… and what are they doing on an author website?
The instrument on the left is a laryngoscope. The tube on the right is an endotracheal tube. They are used to intubate patients who cannot breathe for themselves, such as those who are undergoing general anesthesia for surgery, or who have a medical condition that precludes them from getting adequate oxygen into the lungs. Severe pneumonia, bilateral pulmonary contusions, and cardiac arrest are three examples of the latter.
To intubate a patient, the blade of the laryngoscope is placed into the pharynx (the back of the throat) and used to lift the base of the tongue. This maneuver exposes the vocal cords, which reside in the larynx. The endotracheal tube is then advanced through the vocal cords and about three centimeters into the trachea. The balloon is inflated to produce an airtight seal, and the tube is connected to a mechanical ventilator with corrugated plastic tubing.
Why am I telling you this? If you find medical and surgical stuff fascinating, you might be interested in my stories. The Final Push is a short story that nicely represents my writing style. It’s the first piece of fiction I wrote and has served as a precursor for everything I’ve written since. The style is similar to what you will see in the McBride trilogy of novels—The Organ Takers, The Organ Growers, and The Organ Killers—so if you like The Final Push, you’ll like the McBride trilogy.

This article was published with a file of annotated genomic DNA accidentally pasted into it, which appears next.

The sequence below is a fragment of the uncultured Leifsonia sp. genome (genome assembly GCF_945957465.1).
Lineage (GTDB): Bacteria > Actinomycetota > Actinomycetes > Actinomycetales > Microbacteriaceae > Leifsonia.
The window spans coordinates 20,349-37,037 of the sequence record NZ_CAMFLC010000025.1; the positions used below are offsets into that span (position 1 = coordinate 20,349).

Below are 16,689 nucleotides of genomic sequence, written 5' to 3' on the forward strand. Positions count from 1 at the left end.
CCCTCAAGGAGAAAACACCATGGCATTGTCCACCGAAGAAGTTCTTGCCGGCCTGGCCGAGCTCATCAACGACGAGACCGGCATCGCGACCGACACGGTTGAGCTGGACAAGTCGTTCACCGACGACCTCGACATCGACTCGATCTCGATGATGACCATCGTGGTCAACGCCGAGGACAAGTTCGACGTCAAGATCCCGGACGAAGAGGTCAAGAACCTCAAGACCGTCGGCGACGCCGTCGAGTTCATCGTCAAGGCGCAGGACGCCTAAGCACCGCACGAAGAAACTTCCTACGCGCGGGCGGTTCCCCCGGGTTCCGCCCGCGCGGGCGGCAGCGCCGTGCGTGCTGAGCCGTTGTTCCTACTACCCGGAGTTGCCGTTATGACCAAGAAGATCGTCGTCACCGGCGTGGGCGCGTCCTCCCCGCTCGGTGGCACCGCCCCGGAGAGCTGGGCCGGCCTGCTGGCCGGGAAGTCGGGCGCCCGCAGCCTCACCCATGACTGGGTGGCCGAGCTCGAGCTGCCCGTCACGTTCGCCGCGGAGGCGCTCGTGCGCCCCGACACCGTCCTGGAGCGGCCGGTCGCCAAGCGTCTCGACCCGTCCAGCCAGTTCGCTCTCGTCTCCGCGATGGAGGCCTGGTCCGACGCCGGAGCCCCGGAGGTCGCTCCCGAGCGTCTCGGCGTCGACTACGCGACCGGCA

For more surgical terminology, jargon, and instrumentation, go here.
To learn more about The Final Push and to read an excerpt, go here.
To learn more about The Organ Takers and to read an excerpt, go here.